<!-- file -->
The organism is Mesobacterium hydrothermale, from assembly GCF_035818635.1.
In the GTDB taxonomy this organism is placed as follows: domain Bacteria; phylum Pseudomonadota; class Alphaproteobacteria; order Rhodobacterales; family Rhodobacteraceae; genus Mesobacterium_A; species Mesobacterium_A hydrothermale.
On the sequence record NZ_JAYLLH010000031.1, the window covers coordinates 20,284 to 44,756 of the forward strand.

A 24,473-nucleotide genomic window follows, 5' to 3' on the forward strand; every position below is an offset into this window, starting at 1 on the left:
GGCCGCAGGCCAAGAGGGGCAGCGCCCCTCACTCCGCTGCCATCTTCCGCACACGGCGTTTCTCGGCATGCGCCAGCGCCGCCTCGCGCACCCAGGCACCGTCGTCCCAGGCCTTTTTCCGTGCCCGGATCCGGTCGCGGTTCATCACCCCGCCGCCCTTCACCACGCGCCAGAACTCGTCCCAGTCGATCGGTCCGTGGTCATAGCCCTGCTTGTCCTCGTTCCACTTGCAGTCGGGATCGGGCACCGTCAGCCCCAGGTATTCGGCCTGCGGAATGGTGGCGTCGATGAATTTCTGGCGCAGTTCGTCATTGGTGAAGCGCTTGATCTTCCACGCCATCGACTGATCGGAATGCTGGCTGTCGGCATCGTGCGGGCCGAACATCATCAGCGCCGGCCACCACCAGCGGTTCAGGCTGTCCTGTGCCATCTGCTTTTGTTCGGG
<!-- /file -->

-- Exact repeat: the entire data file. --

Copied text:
The organism is Mesobacterium hydrothermale, from assembly GCF_035818635.1.
In the GTDB taxonomy this organism is placed as follows: domain Bacteria; phylum Pseudomonadota; class Alphaproteobacteria; order Rhodobacterales; family Rhodobacteraceae; genus Mesobacterium_A; species Mesobacterium_A hydrothermale.
On the sequence record NZ_JAYLLH010000031.1, the window covers coordinates 20,284 to 44,756 of the forward strand.

A 24,473-nucleotide genomic window follows, 5' to 3' on the forward strand; every position below is an offset into this window, starting at 1 on the left:
GGCCGCAGGCCAAGAGGGGCAGCGCCCCTCACTCCGCTGCCATCTTCCGCACACGGCGTTTCTCGGCATGCGCCAGCGCCGCCTCGCGCACCCAGGCACCGTCGTCCCAGGCCTTTTTCCGTGCCCGGATCCGGTCGCGGTTCATCACCCCGCCGCCCTTCACCACGCGCCAGAACTCGTCCCAGTCGATCGGTCCGTGGTCATAGCCCTGCTTGTCCTCGTTCCACTTGCAGTCGGGATCGGGCACCGTCAGCCCCAGGTATTCGGCCTGCGGAATGGTGGCGTCGATGAATTTCTGGCGCAGTTCGTCATTGGTGAAGCGCTTGATCTTCCACGCCATCGACTGATCGGAATGCTGGCTGTCGGCATCGTGCGGGCCGAACATCATCAGCGCCGGCCACCACCAGCGGTTCAGGCTGTCCTGTGCCATCTGCTTTTGTTCGGG